<ul><li>What is the market to book ratio (M/B) for our firm?  </li></ul><ul><li>If the industry norm is 1.7, this is a(n) ...
Methods of Comparisons <ul><li>Comparing a firm’s ratios to its industry averages is called  cross-sectional  analysis or ...
Du Pont Analysis <ul><li>The Du Pont analysis refers to two formulas that show how selected ratios are  linked to each oth...
<ul><li>What are the Du Pont values for our firm?  </li></ul><ul><li>The analysis indicates that  insufficient volume  is ...
A broader example of how ratios are inter-connected <ul><li>What would be our revised balance sheet if we reduce DSO to 36...
<ul><li>The excess cash was used to reduce debt.  It also could have been used to: </li></ul><ul><li>-  increase  dividend...
Limitations of Ratio Analysis <ul><li>Ratio comparisons are less valid if your firm or the industry average firm operate i...
<ul><li>Ratio comparisons may be less valid if your company’s fiscal year and the fiscal year for the industry average fir...
<ul><li>Ratio comparisons in seasonal industries may be more distorted by the fact that the firms tend to close their book...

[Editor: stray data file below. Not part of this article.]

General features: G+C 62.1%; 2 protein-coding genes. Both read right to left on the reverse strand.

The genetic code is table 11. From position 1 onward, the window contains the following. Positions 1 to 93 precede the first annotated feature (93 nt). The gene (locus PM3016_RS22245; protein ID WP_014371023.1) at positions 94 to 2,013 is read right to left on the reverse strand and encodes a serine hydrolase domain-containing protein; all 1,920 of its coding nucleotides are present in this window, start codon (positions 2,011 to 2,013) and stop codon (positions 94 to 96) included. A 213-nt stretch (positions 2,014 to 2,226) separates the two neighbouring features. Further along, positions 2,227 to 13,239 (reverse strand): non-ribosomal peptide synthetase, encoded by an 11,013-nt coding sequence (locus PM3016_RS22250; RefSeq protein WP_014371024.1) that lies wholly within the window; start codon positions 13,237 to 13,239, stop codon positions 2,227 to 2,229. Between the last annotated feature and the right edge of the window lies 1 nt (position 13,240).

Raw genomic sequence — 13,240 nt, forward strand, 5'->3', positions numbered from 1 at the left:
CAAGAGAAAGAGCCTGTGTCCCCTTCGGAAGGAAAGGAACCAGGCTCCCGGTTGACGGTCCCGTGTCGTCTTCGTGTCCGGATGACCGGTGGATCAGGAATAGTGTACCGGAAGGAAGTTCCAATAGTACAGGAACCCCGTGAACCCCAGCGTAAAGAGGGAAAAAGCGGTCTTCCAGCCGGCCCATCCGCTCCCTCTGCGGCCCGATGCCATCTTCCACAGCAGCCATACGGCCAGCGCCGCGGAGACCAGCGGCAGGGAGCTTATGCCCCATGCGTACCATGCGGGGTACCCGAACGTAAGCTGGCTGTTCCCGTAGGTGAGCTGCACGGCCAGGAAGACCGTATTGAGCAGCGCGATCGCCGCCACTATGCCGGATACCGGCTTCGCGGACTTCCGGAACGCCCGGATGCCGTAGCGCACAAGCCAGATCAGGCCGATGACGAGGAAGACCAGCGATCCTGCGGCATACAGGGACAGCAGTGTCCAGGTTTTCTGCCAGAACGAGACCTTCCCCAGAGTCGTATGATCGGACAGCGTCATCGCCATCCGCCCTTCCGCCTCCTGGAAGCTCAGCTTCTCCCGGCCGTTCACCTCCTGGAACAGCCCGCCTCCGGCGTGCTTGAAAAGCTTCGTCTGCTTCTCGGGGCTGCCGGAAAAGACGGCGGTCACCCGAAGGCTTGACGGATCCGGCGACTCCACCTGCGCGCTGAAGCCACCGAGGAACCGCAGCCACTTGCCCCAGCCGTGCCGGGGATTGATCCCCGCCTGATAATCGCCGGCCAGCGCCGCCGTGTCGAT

<ul><li>Variations in how the cost of items sold are recognized may further distort ratio comparisons.  </li></ul><ul><li>...
<ul><li>There is typically a trade-off between  risk  and  return .  While a high current ratio reflects greater liquidity...
Independent Reading <ul><li>What is the difference between the IASB and the FASB? (p. 131) </li></ul><ul><li>What are a co...
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Chapter 4

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  • Current ratio (2007) = 1000/310 = 3.2 Quick ratio (2007) = (1000-615)/310 = 1.2
  • Current ratio (2007) = 1000/310 = 3.2 Quick ratio (2007) = (1000-615)/310 = 1.2
  • Inventory turn (2007) = 3000/615 = 4.9 Fixed Assets turn (2007) = 3000/1000 = 3.0
  • Inventory turn (2007) = 3000/615 = 4.9 Fixed Assets turn (2007) = 3000/1000 = 3.0
  • TA turn (2007) = 3000/2000 = 1.5 DSO (2007) = 375 / (3000/365) = 46 days
  • TA turn (2007) = 3000/2000 = 1.5 DSO (2007) = 375 / (3000/365) = 46 days
  • Debt ratio (2007) = 1064 / 2000 = 53.2% TIE = 283.8 / 88 = 3.2
  • Debt ratio (2007) = 1064 / 2000 = 53.2% TIE = 283.8 / 88 = 3.2